Did anything good come from 1972?
We got The Godfather, The Poseidon Adventure, Bruce Lee’s Fist of Fury, and Cabaret in films. Kung Fu, Sanford and Son, M*A*S*H, and Emergency! all premiered on TV. As for albums, Exile on Main Street by the Stones dropped in ’72. So did Al Green’s Let’s Stay Together and Still In Love With You. Eat a Peach by the Allman Brothers, Bowie’s The Rise and Fall of Ziggy Stardust and the Spiders from Mars, and The World is a Ghetto by War all came out that year.
And in May, I was born.
Quite a year indeed! Here’s five top five hits from April 1972, just before I entered this world.
“Betcha By Golly, Wow by the Stylistics”
Ah! Pure 70s soul. It climbed up the charts in April, hitting the #4 spot on the R&B charts that month before peaking at #2 the following month. It also topped out at #3 on the Hot 100.
“A Horse With No Name” by America
It was the debut single for the band America, which also became their biggest hit. It was the top song in the country for three weeks, including the first two of April ’72. Detractors thought it derivative of Neil Young (singer Dewey Bunnell sounds like him, too, as well as Young’s buddy Steven Stills) but it’s an enduring song, to say the least. While I wasn’t old enough to know it in its heydey, it was a frequently played song in my memories of the 70s. I remember being in our old Ford Pinto hearing the song and being taken by it’s mystery.
“Look What You Done For Me” by Al Green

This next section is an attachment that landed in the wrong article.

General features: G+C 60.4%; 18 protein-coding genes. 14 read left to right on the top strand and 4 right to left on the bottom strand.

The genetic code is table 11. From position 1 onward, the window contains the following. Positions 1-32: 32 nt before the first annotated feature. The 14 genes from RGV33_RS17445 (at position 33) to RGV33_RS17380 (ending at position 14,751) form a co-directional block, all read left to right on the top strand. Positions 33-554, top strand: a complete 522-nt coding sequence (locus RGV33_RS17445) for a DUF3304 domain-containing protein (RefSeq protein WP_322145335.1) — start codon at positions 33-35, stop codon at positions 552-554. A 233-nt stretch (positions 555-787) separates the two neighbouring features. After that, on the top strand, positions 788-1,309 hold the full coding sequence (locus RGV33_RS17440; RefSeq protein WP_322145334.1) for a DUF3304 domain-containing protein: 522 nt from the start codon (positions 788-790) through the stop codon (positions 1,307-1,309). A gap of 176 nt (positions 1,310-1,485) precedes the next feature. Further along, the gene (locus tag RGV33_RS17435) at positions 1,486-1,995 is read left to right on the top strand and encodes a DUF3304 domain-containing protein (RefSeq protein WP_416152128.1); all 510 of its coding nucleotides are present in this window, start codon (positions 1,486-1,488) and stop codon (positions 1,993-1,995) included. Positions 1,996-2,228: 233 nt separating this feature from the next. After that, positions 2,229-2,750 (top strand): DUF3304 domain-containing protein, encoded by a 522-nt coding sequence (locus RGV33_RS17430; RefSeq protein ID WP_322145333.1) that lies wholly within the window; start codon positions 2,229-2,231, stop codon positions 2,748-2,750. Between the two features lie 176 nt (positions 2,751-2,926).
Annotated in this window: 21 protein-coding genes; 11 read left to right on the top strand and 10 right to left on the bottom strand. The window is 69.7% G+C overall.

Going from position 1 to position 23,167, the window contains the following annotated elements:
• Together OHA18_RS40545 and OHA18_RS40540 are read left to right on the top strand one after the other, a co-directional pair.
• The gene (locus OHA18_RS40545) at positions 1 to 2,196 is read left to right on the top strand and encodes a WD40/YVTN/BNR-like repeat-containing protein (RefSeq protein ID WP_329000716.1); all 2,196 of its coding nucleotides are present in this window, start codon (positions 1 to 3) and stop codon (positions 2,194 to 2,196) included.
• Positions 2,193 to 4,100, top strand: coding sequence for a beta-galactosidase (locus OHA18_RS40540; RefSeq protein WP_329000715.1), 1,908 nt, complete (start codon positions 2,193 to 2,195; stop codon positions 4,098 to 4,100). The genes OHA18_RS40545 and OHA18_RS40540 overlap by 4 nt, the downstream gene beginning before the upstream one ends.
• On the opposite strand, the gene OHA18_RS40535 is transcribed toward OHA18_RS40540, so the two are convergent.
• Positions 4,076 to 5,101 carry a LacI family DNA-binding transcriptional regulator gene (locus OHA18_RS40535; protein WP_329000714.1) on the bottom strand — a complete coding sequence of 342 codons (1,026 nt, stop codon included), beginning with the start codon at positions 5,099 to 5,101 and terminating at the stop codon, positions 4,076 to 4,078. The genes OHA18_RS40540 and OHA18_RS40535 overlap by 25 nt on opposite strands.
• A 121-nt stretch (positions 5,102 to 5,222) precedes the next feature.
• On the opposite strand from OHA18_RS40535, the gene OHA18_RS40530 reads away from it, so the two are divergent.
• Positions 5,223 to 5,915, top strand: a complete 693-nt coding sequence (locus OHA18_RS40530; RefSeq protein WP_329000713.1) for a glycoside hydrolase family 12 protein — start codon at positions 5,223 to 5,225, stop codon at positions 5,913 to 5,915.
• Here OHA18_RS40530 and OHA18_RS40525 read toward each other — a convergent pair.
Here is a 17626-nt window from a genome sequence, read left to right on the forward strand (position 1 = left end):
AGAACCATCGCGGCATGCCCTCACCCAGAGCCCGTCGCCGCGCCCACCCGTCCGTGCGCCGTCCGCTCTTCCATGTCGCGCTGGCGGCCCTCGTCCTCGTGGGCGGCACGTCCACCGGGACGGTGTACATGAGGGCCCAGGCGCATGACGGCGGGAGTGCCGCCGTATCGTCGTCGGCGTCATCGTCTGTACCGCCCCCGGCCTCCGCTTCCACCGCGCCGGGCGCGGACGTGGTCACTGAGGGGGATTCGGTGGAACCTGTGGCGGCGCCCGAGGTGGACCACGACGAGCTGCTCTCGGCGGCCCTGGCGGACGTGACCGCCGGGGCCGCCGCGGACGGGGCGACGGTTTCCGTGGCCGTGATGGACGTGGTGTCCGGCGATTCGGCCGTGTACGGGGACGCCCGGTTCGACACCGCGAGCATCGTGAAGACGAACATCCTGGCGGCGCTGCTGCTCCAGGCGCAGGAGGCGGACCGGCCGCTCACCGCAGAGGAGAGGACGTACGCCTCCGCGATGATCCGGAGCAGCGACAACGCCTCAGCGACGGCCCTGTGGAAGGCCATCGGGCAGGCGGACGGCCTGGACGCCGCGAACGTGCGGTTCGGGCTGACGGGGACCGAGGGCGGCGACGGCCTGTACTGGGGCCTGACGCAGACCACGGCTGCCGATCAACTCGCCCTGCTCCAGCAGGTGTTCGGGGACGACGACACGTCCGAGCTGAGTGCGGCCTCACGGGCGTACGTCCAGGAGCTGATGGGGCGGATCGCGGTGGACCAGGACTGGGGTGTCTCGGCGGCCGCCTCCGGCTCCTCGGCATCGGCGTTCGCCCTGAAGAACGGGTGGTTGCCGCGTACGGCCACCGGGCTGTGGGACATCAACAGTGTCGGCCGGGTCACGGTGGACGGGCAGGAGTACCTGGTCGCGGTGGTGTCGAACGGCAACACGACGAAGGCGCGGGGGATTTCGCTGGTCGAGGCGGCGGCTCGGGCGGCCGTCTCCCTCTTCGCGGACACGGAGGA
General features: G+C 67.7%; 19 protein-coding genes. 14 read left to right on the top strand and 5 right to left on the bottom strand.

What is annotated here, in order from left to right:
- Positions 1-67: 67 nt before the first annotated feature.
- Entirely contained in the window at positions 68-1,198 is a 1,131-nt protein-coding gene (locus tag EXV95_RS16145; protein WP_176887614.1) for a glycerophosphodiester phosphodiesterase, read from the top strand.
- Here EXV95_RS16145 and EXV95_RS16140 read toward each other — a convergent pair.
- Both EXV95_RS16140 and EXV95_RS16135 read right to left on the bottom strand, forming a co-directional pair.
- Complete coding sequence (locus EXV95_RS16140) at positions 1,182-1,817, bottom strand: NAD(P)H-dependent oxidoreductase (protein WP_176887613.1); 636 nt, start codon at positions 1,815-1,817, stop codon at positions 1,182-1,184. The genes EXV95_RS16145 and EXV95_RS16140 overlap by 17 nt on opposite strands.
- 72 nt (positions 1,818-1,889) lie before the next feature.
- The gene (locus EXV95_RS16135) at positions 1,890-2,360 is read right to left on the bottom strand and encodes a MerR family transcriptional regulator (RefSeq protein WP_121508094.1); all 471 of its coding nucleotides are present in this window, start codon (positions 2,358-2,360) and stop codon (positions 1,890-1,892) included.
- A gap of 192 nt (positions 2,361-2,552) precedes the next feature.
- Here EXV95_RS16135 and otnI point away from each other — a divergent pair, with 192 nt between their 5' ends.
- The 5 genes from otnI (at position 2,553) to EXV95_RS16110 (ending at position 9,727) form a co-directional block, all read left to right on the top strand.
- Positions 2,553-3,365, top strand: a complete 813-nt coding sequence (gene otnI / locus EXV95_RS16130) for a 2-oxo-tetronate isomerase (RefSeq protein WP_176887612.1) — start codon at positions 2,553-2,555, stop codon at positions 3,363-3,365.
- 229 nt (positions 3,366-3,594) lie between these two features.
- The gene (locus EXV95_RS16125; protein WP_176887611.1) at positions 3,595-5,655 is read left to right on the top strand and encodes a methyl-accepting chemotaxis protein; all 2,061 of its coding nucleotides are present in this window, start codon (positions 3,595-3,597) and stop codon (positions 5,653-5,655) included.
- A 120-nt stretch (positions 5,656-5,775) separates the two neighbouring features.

The first release from Green’s I’m Still In Love With You album——my favorite of all his albums——this is the master doing what he does best. It peaked at #2 on the R&B charts in April (and #4 on the Hot 100).
“I’ll Take You There” by the Staples Singers
This song hit #3 on the R&B charts in month of April. It would eventually hit the top spot in May and, in June, hit #1 on the Hot 100. Some say it’s a song about the utopian world of racial equality, a song about when the movement is done. All I know is that it’s perfection, plain and simple.
“The First Time Ever I Saw Your Face” by Roberta Flack
Roberta Flack was already making amazingly good music but she wasn’t topping the charts before this song. Clint Eastwood chose it for the soundtrack to his 1971 movie Play Misty for Me and it took off from there. It was the #1 song in the country for six weeks from April to May 1972 (which means it was the #1 song on the day I was born). Billboard ranked it #1 for the year. It won the Grammy for best song (for the writer) and best record (for the performance of the single). In short, it was a massive hit. What I didn’t know until right now was that it was written by a British folk singer (Ewan MacColl) in 1957 for his future wife Peggy Seeger, who is the half sister of Pete Seeger.